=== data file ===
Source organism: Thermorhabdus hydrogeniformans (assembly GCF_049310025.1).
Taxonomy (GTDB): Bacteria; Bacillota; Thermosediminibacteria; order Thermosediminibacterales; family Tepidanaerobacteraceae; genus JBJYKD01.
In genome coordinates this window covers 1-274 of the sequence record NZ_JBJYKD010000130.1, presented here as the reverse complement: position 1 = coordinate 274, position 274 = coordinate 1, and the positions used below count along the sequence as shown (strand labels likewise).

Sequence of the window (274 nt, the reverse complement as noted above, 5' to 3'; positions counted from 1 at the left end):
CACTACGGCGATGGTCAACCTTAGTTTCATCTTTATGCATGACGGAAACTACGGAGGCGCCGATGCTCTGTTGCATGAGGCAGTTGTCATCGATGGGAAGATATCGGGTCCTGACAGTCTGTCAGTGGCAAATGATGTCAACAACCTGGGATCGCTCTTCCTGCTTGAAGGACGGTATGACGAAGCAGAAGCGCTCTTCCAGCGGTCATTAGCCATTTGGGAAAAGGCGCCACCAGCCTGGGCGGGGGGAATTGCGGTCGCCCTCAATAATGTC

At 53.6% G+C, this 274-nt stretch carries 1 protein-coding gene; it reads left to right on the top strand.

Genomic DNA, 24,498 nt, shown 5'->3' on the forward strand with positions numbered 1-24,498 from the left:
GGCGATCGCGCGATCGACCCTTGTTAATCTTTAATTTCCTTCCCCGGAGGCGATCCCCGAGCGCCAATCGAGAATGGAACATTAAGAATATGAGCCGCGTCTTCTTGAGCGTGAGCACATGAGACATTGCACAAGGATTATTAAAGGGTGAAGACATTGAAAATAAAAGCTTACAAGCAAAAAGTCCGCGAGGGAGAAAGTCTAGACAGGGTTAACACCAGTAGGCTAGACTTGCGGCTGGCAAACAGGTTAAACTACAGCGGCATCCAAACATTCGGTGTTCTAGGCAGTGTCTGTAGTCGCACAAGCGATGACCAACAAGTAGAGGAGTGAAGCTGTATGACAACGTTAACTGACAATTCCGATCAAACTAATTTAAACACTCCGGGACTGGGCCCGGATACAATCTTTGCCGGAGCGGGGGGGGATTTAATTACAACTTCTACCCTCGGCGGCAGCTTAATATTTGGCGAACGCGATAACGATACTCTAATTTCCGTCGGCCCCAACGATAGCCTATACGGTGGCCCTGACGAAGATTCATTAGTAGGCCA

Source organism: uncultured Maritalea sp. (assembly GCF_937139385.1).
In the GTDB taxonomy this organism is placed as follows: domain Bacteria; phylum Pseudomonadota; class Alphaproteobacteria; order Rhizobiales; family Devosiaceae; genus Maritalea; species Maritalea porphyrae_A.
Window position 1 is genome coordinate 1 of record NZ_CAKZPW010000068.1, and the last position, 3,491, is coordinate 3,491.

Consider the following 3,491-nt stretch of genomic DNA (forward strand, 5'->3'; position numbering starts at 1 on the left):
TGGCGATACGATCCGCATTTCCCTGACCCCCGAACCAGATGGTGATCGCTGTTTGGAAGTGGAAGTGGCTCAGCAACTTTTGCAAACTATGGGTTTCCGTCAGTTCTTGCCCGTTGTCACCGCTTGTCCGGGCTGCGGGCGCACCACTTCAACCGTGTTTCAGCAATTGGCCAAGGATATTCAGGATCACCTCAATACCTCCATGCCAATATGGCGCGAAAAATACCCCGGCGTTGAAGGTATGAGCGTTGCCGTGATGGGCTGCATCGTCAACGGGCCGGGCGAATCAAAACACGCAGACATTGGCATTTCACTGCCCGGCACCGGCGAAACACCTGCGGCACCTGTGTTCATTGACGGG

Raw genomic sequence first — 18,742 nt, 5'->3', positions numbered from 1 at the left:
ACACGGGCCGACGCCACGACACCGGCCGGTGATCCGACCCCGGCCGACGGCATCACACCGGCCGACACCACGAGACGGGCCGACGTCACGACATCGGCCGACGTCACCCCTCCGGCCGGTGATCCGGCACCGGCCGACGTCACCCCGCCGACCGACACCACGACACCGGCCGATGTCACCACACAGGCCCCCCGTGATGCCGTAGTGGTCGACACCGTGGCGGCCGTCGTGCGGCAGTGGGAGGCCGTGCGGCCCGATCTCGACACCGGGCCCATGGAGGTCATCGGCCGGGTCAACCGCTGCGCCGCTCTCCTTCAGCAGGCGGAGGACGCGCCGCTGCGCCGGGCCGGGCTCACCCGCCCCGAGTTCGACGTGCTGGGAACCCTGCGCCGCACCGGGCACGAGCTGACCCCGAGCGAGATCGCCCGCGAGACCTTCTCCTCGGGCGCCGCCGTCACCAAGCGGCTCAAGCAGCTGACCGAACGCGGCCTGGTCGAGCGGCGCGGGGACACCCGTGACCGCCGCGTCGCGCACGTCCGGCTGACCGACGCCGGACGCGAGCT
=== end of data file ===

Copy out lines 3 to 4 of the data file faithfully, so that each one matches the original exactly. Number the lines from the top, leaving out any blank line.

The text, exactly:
In genome coordinates this window covers 1-274 of the sequence record NZ_JBJYKD010000130.1, presented here as the reverse complement: position 1 = coordinate 274, position 274 = coordinate 1, and the positions used below count along the sequence as shown (strand labels likewise).

Sequence of the window (274 nt, the reverse complement as noted above, 5' to 3'; positions counted from 1 at the left end):